Mr. Habib: John Dean has come in with a cable from Bangkok.

Secretary Kissinger: Can I stand it?

Mr. Habib: No. You’re going to throw it on the floor and stomp on it, I’m sure.

Secretary Kissinger: Oh—that he wants to negotiate with the Communists?

Mr. Habib: The Khmer Rouge.

Secretary Kissinger: Who the hell is he? He is accredited to the Phnom Penh Government. Why do we want him to negotiate with the Khmer Rouge?

Mr. Habib: Well, that’s only one of several possibilities.

Secretary Kissinger: Well, I want to make sure that gets out in its pristine form. I said who the hell is he to negotiate with him? Why should the American Ambassador—if we want to negotiate with the Khmer Rouge, why is he the one to do it?

Mr. Habib: Well, I think, very frankly, the Cambodians themselves will negotiate with the Khmer Rouge.

Secretary Kissinger: That’s fine with me.

Mr. Habib: And I think that’s the way it should end.

Secretary Kissinger: Should we be like the French, that we can hardly wait to shift over to the other side and use the French for both of them?

Mr. Habib: I think the French—their action was uncalled for the very day—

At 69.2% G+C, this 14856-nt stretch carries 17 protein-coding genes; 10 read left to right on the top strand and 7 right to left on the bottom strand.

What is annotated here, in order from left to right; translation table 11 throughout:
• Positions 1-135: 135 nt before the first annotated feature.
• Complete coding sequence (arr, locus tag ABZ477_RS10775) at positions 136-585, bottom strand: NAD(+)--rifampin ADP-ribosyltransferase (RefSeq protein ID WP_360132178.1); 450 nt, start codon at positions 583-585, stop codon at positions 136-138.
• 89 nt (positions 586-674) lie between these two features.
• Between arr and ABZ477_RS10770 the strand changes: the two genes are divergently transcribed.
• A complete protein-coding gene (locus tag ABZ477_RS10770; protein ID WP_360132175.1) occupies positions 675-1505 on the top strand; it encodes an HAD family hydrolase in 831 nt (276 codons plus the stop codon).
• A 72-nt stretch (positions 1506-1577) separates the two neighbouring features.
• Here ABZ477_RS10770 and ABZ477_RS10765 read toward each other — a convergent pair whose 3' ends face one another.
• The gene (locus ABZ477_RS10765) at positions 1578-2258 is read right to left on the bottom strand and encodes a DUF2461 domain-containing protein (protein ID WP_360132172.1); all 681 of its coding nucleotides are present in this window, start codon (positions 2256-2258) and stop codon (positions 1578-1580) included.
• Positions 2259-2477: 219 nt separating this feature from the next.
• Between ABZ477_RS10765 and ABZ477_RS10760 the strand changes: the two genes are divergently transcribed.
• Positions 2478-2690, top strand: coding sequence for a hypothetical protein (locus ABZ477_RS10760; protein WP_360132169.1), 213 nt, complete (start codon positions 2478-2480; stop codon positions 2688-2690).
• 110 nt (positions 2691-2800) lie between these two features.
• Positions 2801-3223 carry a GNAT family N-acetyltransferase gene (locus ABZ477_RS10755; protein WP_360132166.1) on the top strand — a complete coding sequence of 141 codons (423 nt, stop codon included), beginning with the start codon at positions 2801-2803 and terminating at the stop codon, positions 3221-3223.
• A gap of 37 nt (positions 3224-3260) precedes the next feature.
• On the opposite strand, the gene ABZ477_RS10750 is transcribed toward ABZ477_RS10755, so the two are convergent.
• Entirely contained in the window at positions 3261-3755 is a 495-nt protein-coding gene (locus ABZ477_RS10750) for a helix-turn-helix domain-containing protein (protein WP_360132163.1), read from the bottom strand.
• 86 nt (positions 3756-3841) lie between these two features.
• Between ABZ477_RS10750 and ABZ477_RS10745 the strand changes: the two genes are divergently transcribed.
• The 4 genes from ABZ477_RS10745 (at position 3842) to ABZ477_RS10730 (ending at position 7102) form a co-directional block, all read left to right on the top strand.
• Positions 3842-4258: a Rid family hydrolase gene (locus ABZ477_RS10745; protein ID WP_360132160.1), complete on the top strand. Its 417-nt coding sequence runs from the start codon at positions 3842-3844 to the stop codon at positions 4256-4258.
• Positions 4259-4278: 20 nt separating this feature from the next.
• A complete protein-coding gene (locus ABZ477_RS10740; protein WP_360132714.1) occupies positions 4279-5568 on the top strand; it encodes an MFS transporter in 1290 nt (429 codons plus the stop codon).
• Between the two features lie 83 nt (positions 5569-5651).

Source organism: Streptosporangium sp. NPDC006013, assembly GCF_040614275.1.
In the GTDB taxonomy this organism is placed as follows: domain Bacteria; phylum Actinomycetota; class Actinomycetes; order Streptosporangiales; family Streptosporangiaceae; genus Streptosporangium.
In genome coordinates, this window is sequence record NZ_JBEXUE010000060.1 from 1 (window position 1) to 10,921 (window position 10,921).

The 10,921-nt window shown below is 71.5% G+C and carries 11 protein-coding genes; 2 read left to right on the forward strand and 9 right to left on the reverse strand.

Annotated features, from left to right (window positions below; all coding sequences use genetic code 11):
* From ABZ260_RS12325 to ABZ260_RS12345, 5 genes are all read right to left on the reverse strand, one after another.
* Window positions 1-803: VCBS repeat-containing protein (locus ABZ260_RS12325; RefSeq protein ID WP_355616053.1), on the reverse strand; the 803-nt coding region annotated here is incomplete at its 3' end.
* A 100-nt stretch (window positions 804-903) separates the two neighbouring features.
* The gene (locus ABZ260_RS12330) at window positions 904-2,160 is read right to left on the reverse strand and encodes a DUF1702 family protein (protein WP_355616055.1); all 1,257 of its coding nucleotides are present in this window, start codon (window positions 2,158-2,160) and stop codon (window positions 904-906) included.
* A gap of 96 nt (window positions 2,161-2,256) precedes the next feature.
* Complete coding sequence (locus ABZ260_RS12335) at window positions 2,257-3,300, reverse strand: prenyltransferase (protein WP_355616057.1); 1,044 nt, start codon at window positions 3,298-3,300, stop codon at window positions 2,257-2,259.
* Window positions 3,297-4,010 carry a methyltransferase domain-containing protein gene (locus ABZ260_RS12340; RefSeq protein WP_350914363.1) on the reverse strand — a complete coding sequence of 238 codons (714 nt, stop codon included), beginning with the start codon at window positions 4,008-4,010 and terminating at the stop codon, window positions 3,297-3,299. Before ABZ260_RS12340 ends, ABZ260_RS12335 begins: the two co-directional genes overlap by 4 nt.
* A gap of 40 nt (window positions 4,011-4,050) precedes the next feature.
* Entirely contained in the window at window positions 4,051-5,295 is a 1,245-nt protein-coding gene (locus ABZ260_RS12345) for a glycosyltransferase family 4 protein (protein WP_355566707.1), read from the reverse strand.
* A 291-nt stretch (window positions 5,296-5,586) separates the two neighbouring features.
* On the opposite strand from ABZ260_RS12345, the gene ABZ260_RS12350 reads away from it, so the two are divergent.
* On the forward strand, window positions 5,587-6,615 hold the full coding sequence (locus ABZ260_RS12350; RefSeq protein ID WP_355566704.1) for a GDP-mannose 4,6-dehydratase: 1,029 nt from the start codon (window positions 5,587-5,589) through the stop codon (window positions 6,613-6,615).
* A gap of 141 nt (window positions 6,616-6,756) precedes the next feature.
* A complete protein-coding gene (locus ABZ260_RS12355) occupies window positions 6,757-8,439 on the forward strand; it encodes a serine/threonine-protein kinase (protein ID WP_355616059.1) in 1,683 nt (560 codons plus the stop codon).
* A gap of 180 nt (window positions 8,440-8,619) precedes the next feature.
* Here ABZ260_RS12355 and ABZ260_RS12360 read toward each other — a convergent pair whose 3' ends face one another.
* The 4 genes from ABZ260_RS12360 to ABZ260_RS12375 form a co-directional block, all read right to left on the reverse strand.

Secretary Kissinger: I’m just asking why the Ambassador who was accredited to the last government should be the one that does it.

Mr. Habib: Well, I think it’s out of a desire to see if we could be of some assistance—then feeding the people, taking care of them afterward, regardless of what the situation is in Cambodia. There’s going to be a helluva problem in Cambodia for about six to eight months until they either get food out—

Secretary Kissinger: If there is a bad problem, you don’t think they could come to us?

Mr. Habib: Well, I should imagine they would first go to Hanoi with the Chinese, who have plenty of rice.

Secretary Kissinger: And you don’t think the Chinese should give them the rice?

[Page 816]

Mr. Habib: I imagine they would. They might go to Phnom Penh—that’s another matter.

Secretary Kissinger: We’re perfectly prepared to consider it. But, (1), they’re coming to us and any other Ambassador you want to designate, but not John Dean—not the one who was accredited to the last Phnom Penh Government.

Mr. Habib: We’ll prepare a reply to show it. We were having—I’m testifying before the committees today, one on the refugee issue—